"With these brilliant descriptions of coming connections of computers with immortality, Kurzweil clearly takes his place as a leading futurist of our time. He links the relentless growth of our future technology to a universe in which artificial intelligence and nanotechnology may combine to bring unimaginable wealth and longevity, not merely to our descendants, but to some of those living today." —MARVIN MINKSY, Toshiba Professor of Media Arts and Sciences, M.I.T.
"Twenty years from now, predicts Ray Kurzweil, $1,000 computers will match the power of the human brain. Kurzweil offers a thought-provoking analysis of human and artificial intelligence and a unique look at a future in which the capabilities of the computer and the species that invented it grow ever closer." —BILL GATES, Chairman of Microsoft
"Ray's technology and ideas have truly been among the sunshines of my life. This book is a wonderful riff on the next century from a keen seer, a great inventor, and a good friend." —STEVIE WONDER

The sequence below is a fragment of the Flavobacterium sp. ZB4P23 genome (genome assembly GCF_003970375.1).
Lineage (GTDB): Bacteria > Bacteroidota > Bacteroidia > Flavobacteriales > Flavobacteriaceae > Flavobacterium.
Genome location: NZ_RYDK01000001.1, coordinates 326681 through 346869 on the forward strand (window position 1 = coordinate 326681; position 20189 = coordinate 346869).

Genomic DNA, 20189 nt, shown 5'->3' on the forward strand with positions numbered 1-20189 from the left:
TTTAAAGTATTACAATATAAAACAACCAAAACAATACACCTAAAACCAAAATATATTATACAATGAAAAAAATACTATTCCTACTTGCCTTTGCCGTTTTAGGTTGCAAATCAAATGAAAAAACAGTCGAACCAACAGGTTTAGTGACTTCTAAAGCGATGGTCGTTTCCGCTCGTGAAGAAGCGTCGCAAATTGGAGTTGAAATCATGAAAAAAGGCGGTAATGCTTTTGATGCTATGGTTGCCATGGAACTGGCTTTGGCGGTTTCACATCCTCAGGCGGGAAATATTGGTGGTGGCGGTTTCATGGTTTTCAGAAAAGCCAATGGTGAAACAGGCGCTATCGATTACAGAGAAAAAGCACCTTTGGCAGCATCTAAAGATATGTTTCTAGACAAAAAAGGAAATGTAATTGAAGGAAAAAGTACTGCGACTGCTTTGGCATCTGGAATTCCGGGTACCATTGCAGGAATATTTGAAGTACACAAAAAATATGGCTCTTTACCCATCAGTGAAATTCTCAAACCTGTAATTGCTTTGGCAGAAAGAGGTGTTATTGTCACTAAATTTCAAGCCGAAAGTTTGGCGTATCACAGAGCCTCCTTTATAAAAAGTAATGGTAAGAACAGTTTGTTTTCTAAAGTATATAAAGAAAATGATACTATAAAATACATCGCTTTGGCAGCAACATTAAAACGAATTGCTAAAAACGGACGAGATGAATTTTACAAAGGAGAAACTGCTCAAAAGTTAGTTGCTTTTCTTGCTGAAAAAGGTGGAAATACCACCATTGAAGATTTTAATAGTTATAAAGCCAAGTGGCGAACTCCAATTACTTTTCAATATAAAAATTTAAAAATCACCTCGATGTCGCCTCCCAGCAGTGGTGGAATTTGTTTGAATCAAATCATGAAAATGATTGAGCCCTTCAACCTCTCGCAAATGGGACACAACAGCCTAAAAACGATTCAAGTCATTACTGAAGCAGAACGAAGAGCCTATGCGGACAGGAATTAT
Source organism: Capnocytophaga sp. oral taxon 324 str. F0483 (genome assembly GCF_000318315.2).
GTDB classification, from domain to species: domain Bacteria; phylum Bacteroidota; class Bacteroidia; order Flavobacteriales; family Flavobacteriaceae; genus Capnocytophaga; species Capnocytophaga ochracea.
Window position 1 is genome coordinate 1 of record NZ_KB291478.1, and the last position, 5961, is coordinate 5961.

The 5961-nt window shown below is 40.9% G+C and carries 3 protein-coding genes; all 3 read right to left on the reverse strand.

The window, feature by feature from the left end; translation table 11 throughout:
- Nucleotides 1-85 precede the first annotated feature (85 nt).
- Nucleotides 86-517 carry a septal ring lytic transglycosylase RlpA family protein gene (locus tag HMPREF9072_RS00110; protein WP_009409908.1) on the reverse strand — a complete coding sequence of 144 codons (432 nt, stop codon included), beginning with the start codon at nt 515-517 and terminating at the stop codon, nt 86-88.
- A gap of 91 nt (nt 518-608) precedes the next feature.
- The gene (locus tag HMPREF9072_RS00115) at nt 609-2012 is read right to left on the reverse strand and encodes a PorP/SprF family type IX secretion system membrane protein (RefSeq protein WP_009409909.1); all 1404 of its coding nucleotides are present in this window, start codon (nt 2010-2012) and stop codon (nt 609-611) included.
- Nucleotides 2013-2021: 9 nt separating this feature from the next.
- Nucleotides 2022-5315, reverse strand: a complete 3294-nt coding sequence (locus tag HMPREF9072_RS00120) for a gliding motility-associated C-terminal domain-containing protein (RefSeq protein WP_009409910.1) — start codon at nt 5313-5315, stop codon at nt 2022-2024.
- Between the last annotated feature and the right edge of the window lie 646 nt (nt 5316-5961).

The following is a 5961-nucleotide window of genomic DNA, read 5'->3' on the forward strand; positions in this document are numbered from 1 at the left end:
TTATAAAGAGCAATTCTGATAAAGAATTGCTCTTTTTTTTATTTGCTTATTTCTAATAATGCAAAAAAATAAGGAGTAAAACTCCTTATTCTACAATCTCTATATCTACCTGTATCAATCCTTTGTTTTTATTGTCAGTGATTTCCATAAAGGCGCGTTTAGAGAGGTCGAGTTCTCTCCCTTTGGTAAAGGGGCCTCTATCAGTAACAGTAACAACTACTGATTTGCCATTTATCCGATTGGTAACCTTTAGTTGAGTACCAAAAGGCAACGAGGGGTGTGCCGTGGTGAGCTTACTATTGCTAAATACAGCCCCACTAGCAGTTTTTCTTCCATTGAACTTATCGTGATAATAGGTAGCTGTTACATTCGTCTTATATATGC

"Ray Kurzweil, peerless inventor of such brain extenders as reading machines, speech recognition, and music synthesis, has now reinvented the book as a luminous synthesis of mind and machine. In a series of witty, ingenious, and profound meditations, he explores the metaphorphic moment when machines will attain and then surpass the capabilities of the human brain. This is a book that makes all other roads to the computer future look like goat path in Patagonia." —GEORGE GILDER, Author of Wealth and Poverty, The Spirit of Enterprise, Microcosm and Telecosm